Feeling You Can't Breathe as an Anxiety Symptom



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Believing you can't breathe properly is yet another symptom which some anxiety sufferers have unwittingly trained their survival instinct to see as a threat.

The symptoms which an anxiety sufferer becomes aware of when anxious or when panicking vary from person to person.

Nevertheless, whichever symptoms they do notice, then become linked to the danger signal and they will focus on and look out for that same symptom on later occasions.

Some people have a habit of gasping and taking a series of short sharp breaths when feeling panicky. They often interpret this in their own minds as having an inability to breathe.

Because they then believe they have difficulty breathing, they take more short sharp breaths in an attempt to correct it. What this does is cause light headedness, which also scares the sufferer and makes them even more anxious.





When we breathe we take in oxygen from the air and pass it around the body in the bloodstream.

When we breathe out we get rid of the carbon dioxide which we don't need.

When people get afraid that they can't breathe they tend to gasp. Each gasp takes in more oxygen-rich breath. Gasping causes there to be too much oxygen in the body and that's what makes you feel light-headed.

To get the balance back, you need to take in less oxygen. In order to do this, the popular answer is to breathe into a paper bag.

woman breathing into paper bag to control anxiety

Breathing into a paper bag ensures that you breathe back in the breath you just breathed out. Because some of the oxygen has already been removed by the body the first time around, there is less remaining the next time. Thus the balance in your body gets the chance to reset itself.

I am often bemused when I see this technique applied in dramas on TV because invariably the paper bag is held only over the mouth. This will do no good at all. The bag has to cover both the nose and the mouth for the treatment to be successful. Obviously the bag must be made of paper as any sort of plastic would be extremely dangerous to inhale from.

If there is no paper bag to hand, you can also obtain relief by breathing more slowly and ensuring that the 'out' breaths are longer than the 'in' breaths. It is also helpful to just cup your palms over your nose and mouth and trap the out breathe that way so you can breathe it back in.

Another contributing factor to feeling as if you can't breathe is tightness in the chest. There is further discussion of this under chest pains. There is often also a large anxiety component in asthma attacks. I recall a report of some research which I read several years ago which claimed that asthma sufferers who had been prescribed diazepam (Valium) were likely to have more serious asthma attacks than those who weren't. The conclusion drawn was that diazepam made asthma worse!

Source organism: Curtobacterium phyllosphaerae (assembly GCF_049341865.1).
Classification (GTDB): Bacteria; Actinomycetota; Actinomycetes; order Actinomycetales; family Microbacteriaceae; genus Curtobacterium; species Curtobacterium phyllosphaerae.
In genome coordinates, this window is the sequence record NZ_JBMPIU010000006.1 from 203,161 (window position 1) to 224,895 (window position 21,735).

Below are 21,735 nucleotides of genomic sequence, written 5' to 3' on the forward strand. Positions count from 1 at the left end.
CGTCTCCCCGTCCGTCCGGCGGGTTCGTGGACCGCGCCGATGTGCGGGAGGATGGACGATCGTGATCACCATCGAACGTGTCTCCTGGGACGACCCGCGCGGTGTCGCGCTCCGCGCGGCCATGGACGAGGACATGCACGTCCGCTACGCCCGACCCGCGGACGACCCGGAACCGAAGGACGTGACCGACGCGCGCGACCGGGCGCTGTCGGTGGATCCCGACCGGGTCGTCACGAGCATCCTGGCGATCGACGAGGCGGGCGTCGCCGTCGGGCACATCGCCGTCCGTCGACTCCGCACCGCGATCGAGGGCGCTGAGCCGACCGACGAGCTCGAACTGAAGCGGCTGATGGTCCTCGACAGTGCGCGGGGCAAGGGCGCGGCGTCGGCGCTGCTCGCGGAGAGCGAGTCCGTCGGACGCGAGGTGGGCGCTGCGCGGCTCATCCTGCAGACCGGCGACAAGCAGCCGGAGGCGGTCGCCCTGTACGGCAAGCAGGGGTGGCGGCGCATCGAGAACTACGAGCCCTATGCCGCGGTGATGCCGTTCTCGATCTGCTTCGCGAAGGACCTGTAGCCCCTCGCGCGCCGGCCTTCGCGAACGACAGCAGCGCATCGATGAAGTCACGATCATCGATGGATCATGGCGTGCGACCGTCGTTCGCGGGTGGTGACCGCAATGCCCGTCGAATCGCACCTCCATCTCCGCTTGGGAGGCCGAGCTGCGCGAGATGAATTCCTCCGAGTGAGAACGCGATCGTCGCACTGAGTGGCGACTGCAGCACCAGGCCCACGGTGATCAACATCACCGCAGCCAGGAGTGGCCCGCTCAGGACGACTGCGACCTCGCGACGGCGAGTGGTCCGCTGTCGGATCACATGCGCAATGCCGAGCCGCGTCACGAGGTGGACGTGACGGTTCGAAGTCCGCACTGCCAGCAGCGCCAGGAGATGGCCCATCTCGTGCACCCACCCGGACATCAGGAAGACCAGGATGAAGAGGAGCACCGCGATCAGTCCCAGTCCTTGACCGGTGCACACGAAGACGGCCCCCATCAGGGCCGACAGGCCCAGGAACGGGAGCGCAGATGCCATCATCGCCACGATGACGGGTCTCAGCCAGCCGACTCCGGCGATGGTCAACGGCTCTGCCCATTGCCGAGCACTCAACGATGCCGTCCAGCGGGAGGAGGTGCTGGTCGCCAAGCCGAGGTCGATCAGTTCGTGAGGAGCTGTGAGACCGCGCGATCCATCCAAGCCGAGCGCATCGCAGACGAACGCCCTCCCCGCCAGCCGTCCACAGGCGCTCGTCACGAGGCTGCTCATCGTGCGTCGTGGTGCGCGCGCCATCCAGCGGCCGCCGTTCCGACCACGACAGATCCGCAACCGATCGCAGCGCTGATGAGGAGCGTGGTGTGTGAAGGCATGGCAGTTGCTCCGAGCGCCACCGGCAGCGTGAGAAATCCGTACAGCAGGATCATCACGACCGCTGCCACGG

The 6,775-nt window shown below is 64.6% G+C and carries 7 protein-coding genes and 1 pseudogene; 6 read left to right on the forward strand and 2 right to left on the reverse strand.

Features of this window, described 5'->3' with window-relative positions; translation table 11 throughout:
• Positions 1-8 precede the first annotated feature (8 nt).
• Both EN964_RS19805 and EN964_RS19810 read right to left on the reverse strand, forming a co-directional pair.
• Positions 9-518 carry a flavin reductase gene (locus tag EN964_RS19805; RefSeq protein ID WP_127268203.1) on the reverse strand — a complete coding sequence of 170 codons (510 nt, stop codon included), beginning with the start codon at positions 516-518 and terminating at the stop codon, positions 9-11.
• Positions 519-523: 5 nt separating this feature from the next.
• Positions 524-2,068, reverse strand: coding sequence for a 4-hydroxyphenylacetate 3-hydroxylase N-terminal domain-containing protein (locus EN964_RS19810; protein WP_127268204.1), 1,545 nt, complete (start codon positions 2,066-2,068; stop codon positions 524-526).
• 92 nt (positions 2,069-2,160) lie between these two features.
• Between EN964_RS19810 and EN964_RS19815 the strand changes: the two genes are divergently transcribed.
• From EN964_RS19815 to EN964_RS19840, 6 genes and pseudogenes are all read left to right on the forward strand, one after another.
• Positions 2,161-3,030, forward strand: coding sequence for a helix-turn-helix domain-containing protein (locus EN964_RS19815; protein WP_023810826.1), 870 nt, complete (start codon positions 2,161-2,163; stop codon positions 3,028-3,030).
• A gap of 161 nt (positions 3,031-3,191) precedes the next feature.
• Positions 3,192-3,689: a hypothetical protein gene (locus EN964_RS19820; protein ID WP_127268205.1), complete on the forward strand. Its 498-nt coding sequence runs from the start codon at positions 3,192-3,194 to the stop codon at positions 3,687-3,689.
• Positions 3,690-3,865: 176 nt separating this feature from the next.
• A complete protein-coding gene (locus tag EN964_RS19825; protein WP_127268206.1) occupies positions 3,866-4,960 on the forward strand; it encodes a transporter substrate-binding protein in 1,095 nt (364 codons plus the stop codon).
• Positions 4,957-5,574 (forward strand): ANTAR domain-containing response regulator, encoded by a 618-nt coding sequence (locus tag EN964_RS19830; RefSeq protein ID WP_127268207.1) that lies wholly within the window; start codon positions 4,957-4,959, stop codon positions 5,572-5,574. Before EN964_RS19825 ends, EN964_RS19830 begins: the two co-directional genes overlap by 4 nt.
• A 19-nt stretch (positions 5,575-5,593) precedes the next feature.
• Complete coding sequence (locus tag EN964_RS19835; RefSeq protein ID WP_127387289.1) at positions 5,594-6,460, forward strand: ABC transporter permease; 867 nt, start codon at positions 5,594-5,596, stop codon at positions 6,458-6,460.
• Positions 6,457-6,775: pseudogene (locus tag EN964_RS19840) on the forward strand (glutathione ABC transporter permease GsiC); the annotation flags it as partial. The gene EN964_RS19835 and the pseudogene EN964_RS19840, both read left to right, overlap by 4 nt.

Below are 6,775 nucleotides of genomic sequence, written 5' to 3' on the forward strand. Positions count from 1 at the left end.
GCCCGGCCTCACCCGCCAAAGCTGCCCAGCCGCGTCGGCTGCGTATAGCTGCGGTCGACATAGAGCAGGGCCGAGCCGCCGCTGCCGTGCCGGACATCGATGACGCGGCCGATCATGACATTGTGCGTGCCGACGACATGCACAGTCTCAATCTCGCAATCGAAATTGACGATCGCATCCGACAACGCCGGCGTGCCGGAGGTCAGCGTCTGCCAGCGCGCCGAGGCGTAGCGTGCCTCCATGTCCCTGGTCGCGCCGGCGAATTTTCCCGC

To me this appeared to be a false conclusion. It is likely that those sufferers who had been prescribed diazepam were more likely to have anxiety tendencies in general (possibly having inherited a quick acting arousal system) and so tended to panic when having an asthma attack.

If you have an asthma attack and you also panic about the fact that you can't get your breath, you will make the attack worse. Those sufferers who did their best to remain calm when having an attack would help to alleviate the symptoms and so would appear to have less severe attacks.

Please note that feeling an inability to breathe can also be due to various physical causes and you must always get checked out by your doctor before assuming that it is due to anxiety alone.



Common Symptoms of Anxiety

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navigation logo showing woman feeling faint
navigation logo showing man perspiring
navigation logo showing a woman with insomnia
navigation logo showing a person having nightmares
navigation logo showing woman unable to catch her breath
navigation logo showing woman with chest pains
navigation logo showing man feeling nauseous
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navigation logo showing being on alert for danger
navigation logo showing person with bag over head
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